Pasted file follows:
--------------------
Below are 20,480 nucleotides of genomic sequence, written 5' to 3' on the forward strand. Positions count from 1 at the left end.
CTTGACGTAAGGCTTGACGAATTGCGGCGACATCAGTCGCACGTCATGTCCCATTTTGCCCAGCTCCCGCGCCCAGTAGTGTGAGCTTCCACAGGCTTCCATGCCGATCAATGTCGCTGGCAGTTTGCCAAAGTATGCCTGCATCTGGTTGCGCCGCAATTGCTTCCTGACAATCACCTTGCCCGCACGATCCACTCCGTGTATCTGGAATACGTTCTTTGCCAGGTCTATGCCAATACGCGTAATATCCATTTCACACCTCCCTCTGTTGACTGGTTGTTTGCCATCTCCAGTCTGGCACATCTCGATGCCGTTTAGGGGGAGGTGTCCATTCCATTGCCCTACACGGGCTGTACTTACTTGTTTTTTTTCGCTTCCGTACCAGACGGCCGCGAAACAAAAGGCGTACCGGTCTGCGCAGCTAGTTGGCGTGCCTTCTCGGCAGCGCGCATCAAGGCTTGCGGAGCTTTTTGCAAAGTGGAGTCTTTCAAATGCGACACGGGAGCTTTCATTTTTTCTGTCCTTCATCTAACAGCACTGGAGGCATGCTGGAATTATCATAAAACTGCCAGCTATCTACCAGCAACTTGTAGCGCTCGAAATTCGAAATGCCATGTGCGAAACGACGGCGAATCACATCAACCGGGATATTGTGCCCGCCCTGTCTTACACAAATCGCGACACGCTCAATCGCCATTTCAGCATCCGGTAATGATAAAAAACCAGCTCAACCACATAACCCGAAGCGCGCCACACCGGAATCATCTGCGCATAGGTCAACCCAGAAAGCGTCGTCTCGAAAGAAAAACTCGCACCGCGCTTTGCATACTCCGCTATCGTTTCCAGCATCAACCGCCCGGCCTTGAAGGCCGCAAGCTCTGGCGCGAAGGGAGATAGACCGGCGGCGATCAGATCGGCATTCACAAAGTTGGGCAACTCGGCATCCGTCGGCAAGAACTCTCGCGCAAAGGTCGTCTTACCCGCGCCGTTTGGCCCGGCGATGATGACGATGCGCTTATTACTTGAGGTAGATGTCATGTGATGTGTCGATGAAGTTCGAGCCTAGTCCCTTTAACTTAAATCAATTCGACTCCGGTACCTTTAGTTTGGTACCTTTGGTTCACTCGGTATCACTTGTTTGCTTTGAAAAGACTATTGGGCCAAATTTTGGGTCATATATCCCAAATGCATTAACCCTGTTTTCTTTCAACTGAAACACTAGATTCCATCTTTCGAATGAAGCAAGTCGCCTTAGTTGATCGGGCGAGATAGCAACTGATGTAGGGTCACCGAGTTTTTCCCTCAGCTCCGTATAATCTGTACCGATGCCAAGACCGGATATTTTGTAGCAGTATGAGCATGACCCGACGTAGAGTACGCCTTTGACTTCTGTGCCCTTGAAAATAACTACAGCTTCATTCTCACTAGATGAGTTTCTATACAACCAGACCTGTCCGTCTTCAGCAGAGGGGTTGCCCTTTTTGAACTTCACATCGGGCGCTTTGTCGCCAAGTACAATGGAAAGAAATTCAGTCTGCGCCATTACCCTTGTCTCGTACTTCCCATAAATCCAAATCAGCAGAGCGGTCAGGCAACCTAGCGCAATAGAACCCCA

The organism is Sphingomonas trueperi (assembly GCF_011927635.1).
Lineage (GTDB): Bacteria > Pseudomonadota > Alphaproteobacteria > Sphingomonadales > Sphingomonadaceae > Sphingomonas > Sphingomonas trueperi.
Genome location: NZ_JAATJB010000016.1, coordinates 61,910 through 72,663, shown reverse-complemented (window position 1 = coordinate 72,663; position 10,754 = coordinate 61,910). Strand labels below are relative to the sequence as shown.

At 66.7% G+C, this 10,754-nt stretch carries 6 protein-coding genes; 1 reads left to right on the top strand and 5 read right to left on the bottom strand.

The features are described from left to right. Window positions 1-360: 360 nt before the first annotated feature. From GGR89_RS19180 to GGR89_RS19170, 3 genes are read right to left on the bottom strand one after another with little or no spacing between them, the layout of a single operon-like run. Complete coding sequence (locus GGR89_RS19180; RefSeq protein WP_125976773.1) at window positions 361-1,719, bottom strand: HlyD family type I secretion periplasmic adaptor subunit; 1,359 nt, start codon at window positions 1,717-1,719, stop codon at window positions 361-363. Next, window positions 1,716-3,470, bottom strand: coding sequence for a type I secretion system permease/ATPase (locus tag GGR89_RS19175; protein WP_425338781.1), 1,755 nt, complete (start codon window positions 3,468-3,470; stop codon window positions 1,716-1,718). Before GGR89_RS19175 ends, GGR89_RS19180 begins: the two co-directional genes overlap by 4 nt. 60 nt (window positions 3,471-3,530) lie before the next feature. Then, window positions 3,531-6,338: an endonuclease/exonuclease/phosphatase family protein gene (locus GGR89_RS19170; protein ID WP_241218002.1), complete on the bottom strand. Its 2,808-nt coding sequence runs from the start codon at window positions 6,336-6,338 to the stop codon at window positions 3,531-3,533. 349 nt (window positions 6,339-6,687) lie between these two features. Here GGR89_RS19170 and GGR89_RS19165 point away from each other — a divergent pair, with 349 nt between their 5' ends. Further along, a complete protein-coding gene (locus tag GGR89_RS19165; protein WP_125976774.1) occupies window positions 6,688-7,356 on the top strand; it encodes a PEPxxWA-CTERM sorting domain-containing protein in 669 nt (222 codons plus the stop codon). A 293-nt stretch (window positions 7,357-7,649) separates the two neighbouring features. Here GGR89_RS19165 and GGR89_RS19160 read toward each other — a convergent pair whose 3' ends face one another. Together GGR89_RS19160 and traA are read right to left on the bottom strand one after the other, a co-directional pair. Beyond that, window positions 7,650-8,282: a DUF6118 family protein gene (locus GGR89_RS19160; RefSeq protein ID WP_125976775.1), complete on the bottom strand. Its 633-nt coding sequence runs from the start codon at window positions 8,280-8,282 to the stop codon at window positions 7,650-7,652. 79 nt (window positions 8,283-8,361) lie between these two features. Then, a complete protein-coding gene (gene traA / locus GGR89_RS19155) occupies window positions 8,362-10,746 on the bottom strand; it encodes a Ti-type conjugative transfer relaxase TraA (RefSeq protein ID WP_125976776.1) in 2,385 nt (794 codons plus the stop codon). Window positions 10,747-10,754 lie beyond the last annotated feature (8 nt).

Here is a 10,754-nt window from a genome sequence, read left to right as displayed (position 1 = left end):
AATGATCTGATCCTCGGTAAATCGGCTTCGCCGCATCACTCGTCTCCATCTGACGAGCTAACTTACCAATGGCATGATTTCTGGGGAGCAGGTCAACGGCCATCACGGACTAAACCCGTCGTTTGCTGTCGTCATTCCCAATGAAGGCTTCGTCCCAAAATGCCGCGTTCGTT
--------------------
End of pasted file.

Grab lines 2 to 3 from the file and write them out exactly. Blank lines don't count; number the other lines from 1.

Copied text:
CTTGACGTAAGGCTTGACGAATTGCGGCGACATCAGTCGCACGTCATGTCCCATTTTGCCCAGCTCCCGCGCCCAGTAGTGTGAGCTTCCACAGGCTTCCATGCCGATCAATGTCGCTGGCAGTTTGCCAAAGTATGCCTGCATCTGGTTGCGCCGCAATTGCTTCCTGACAATCACCTTGCCCGCACGATCCACTCCGTGTATCTGGAATACGTTCTTTGCCAGGTCTATGCCAATACGCGTAATATCCATTTCACACCTCCCTCTGTTGACTGGTTGTTTGCCATCTCCAGTCTGGCACATCTCGATGCCGTTTAGGGGGAGGTGTCCATTCCATTGCCCTACACGGGCTGTACTTACTTGTTTTTTTTCGCTTCCGTACCAGACGGCCGCGAAACAAAAGGCGTACCGGTCTGCGCAGCTAGTTGGCGTGCCTTCTCGGCAGCGCGCATCAAGGCTTGCGGAGCTTTTTGCAAAGTGGAGTCTTTCAAATGCGACACGGGAGCTTTCATTTTTTCTGTCCTTCATCTAACAGCACTGGAGGCATGCTGGAATTATCATAAAACTGCCAGCTATCTACCAGCAACTTGTAGCGCTCGAAATTCGAAATGCCATGTGCGAAACGACGGCGAATCACATCAACCGGGATATTGTGCCCGCCCTGTCTTACACAAATCGCGACACGCTCAATCGCCATTTCAGCATCCGGTAATGATAAAAAACCAGCTCAACCACATAACCCGAAGCGCGCCACACCGGAATCATCTGCGCATAGGTCAACCCAGAAAGCGTCGTCTCGAAAGAAAAACTCGCACCGCGCTTTGCATACTCCGCTATCGTTTCCAGCATCAACCGCCCGGCCTTGAAGGCCGCAAGCTCTGGCGCGAAGGGAGATAGACCGGCGGCGATCAGATCGGCATTCACAAAGTTGGGCAACTCGGCATCCGTCGGCAAGAACTCTCGCGCAAAGGTCGTCTTACCCGCGCCGTTTGGCCCGGCGATGATGACGATGCGCTTATTACTTGAGGTAGATGTCATGTGATGTGTCGATGAAGTTCGAGCCTAGTCCCTTTAACTTAAATCAATTCGACTCCGGTACCTTTAGTTTGGTACCTTTGGTTCACTCGGTATCACTTGTTTGCTTTGAAAAGACTATTGGGCCAAATTTTGGGTCATATATCCCAAATGCATTAACCCTGTTTTCTTTCAACTGAAACACTAGATTCCATCTTTCGAATGAAGCAAGTCGCCTTAGTTGATCGGGCGAGATAGCAACTGATGTAGGGTCACCGAGTTTTTCCCTCAGCTCCGTATAATCTGTACCGATGCCAAGACCGGATATTTTGTAGCAGTATGAGCATGACCCGACGTAGAGTACGCCTTTGACTTCTGTGCCCTTGAAAATAACTACAGCTTCATTCTCACTAGATGAGTTTCTATACAACCAGACCTGTCCGTCTTCAGCAGAGGGGTTGCCCTTTTTGAACTTCACATCGGGCGCTTTGTCGCCAAGTACAATGGAAAGAAATTCAGTCTGCGCCATTACCCTTGTCTCGTACTTCCCATAAATCCAAATCAGCAGAGCGGTCAGGCAACCTAGCGCAATAGAACCCCA

The organism is Sphingomonas trueperi (assembly GCF_011927635.1).